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Luxembourg has long been popular with the European banking community with its history of multilingual banking and cultural knowledge of their banking clients’ home countries.
Despite its small size, Luxembourg is the second largest investment fund centre in the world after the US as well as being the premier captive reinsurance market in the EU and the premier private banking centre in the Eurozone.
Effect of the financial crisis
Since the credit crunch, the bank guarantee in Luxembourg has leapt from EUR 20,000 to EUR 120,000 (EUR 100,000 for cash and EUR 20,000 for investments) per client per bank based in Luxembourg. The crisis has also created greater transparency within the financial sector and this small European country operates effectively within the numerous EU directives and regulations which have been adopted within the framework of the Financial Services Action Plan.
Legislators have built up Luxembourg’s strong position in the banking world through skilfully working within any margins for manoeuvre in keeping with the Directives. The result is an environment within the financial sector which is both stimulating and grounded in the principle of investor protection. Banking clients can benefit from advantageous legal frameworks for products and services such as investment funds, pension funds, life insurance products and securitisation vehicles.
Stability and remote savings management
“As well as benefiting from a personalised banking solution that is based in a European country and Luxembourg’s stable banking environment, our international clientele can benefit from our expertise in personal investments and our remote savings management, which is particularly useful for the expatriate community ” says Nabhan.
Expatriates also stand to benefit from tax advantages because of their expatriate fiscal status. Banks such as BNP Paribas Personal Investors have the international legal and fiscal knowledge that local banks would usually lack.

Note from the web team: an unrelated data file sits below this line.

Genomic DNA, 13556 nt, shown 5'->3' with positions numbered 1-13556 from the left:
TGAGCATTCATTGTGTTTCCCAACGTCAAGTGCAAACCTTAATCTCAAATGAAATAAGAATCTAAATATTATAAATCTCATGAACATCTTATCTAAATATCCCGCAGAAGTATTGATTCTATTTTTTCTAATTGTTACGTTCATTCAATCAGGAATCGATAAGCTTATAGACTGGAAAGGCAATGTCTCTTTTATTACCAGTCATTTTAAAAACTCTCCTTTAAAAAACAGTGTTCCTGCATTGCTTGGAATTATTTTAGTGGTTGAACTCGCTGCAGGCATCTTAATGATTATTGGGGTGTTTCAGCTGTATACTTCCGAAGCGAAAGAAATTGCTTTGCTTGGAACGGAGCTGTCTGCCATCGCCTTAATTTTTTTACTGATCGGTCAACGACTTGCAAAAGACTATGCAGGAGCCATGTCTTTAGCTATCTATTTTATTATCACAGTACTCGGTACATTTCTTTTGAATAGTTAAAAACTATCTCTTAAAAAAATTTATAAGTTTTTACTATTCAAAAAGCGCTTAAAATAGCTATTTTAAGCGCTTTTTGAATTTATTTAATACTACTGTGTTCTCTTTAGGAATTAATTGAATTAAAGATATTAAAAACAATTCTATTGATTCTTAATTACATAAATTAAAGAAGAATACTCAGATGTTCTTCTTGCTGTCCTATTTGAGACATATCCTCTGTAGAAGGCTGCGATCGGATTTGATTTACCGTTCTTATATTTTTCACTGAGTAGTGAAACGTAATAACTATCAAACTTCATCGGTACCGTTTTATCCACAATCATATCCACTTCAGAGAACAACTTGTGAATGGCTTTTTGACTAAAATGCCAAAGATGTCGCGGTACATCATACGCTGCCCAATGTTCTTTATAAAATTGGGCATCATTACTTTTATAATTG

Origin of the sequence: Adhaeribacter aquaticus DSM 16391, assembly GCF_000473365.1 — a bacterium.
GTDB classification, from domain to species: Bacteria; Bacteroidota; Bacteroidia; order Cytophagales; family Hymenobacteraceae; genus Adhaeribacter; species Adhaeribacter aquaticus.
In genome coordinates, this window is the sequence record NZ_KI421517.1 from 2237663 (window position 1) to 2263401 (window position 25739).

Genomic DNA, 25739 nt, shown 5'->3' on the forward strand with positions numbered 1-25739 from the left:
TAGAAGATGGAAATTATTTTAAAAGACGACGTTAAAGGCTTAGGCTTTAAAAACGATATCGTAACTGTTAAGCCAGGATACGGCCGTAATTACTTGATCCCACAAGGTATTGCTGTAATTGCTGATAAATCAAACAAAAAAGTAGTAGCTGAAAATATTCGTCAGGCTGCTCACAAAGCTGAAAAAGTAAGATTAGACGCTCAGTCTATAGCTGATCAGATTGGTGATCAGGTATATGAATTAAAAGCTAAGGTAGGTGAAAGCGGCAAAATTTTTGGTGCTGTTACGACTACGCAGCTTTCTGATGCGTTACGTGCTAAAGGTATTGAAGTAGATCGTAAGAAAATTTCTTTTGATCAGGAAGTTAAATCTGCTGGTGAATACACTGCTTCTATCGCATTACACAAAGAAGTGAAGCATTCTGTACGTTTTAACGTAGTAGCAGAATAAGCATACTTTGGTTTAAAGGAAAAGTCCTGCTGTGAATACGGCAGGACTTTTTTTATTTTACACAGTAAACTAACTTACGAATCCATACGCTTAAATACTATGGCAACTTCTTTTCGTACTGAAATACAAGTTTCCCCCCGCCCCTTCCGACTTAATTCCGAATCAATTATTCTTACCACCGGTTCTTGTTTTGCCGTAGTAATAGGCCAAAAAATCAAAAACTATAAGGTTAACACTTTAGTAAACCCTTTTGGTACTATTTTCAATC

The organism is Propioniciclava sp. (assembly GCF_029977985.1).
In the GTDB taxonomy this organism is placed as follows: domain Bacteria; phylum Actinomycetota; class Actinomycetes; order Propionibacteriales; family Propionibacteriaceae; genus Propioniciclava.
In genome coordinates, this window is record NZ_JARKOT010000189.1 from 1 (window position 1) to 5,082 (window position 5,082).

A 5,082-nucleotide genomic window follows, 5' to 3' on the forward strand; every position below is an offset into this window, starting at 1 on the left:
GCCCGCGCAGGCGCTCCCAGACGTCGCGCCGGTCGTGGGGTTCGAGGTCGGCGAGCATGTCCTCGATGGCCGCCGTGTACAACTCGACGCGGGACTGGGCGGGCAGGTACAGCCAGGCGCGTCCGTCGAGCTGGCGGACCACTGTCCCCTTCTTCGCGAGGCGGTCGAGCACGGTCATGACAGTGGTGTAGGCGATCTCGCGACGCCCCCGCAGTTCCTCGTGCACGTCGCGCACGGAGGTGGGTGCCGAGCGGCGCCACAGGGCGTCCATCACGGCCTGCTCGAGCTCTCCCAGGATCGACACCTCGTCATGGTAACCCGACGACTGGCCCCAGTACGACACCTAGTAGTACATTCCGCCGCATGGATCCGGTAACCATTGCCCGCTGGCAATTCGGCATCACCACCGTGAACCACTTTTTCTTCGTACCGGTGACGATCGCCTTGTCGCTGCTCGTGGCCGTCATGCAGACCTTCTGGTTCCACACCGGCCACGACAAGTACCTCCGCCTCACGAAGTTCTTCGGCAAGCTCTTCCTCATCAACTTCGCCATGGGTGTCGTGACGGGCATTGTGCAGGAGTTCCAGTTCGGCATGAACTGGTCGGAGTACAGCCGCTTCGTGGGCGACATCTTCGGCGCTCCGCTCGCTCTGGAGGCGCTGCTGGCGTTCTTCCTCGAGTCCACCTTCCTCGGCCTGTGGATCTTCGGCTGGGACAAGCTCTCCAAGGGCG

Open architecture and structured products
Like other specialised investment banks, BNP Paribas Personal Investors’ works within ‘open architecture’.
“This means we select the best product available on the market for our clients, whether it is one of our own or not, to enable them to manage their wealth optimally and in total transparency,” Nabhan explains.
After first assessing their clients’ objectives, BNP Paribas Personal Investors come up with a balanced portfolio which could include, for instance, structured products to allow them to invest with a specific objective and during a defined period with a capital guarantee or protection at maturity.
“For instance, in December 2009 just before the Copenhagen Summit, we proposed a green-structured product which ensures that clients get back 95 percent of protection at maturity on the amount they invested with us while benefiting from green investments growth opportunities,” says Nabhan.
“On a daily basis, we can recommend a selection of products tailored to each and every client. We not only advice clients when they have to buy a product but also when they need to sell it which is not really the case in other banks as we closely monitor our clients portfolios” he adds.
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